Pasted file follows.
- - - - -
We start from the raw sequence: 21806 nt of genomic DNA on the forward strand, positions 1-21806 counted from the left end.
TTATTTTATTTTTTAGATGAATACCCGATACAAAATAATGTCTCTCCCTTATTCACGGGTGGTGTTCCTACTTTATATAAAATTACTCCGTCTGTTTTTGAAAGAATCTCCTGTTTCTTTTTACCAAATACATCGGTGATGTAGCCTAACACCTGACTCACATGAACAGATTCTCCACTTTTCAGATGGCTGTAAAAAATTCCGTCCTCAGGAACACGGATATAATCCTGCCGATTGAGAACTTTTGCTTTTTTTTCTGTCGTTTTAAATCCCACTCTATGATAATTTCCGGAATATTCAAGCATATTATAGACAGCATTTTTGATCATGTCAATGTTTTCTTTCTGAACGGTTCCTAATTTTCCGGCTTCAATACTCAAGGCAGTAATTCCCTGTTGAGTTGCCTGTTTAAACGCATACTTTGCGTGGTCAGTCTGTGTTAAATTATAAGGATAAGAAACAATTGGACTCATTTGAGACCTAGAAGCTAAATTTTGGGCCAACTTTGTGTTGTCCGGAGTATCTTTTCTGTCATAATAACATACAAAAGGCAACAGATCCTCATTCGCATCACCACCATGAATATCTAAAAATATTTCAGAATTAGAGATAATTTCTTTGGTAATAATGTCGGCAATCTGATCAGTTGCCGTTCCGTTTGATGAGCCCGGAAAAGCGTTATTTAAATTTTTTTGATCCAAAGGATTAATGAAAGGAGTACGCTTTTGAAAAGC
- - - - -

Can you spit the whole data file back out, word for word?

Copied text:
We start from the raw sequence: 21806 nt of genomic DNA on the forward strand, positions 1-21806 counted from the left end.
TTATTTTATTTTTTAGATGAATACCCGATACAAAATAATGTCTCTCCCTTATTCACGGGTGGTGTTCCTACTTTATATAAAATTACTCCGTCTGTTTTTGAAAGAATCTCCTGTTTCTTTTTACCAAATACATCGGTGATGTAGCCTAACACCTGACTCACATGAACAGATTCTCCACTTTTCAGATGGCTGTAAAAAATTCCGTCCTCAGGAACACGGATATAATCCTGCCGATTGAGAACTTTTGCTTTTTTTTCTGTCGTTTTAAATCCCACTCTATGATAATTTCCGGAATATTCAAGCATATTATAGACAGCATTTTTGATCATGTCAATGTTTTCTTTCTGAACGGTTCCTAATTTTCCGGCTTCAATACTCAAGGCAGTAATTCCCTGTTGAGTTGCCTGTTTAAACGCATACTTTGCGTGGTCAGTCTGTGTTAAATTATAAGGATAAGAAACAATTGGACTCATTTGAGACCTAGAAGCTAAATTTTGGGCCAACTTTGTGTTGTCCGGAGTATCTTTTCTGTCATAATAACATACAAAAGGCAACAGATCCTCATTCGCATCACCACCATGAATATCTAAAAATATTTCAGAATTAGAGATAATTTCTTTGGTAATAATGTCGGCAATCTGATCAGTTGCCGTTCCGTTTGATGAGCCCGGAAAAGCGTTATTTAAATTTTTTTGATCCAAAGGATTAATGAAAGGAGTACGCTTTTGAAAAGC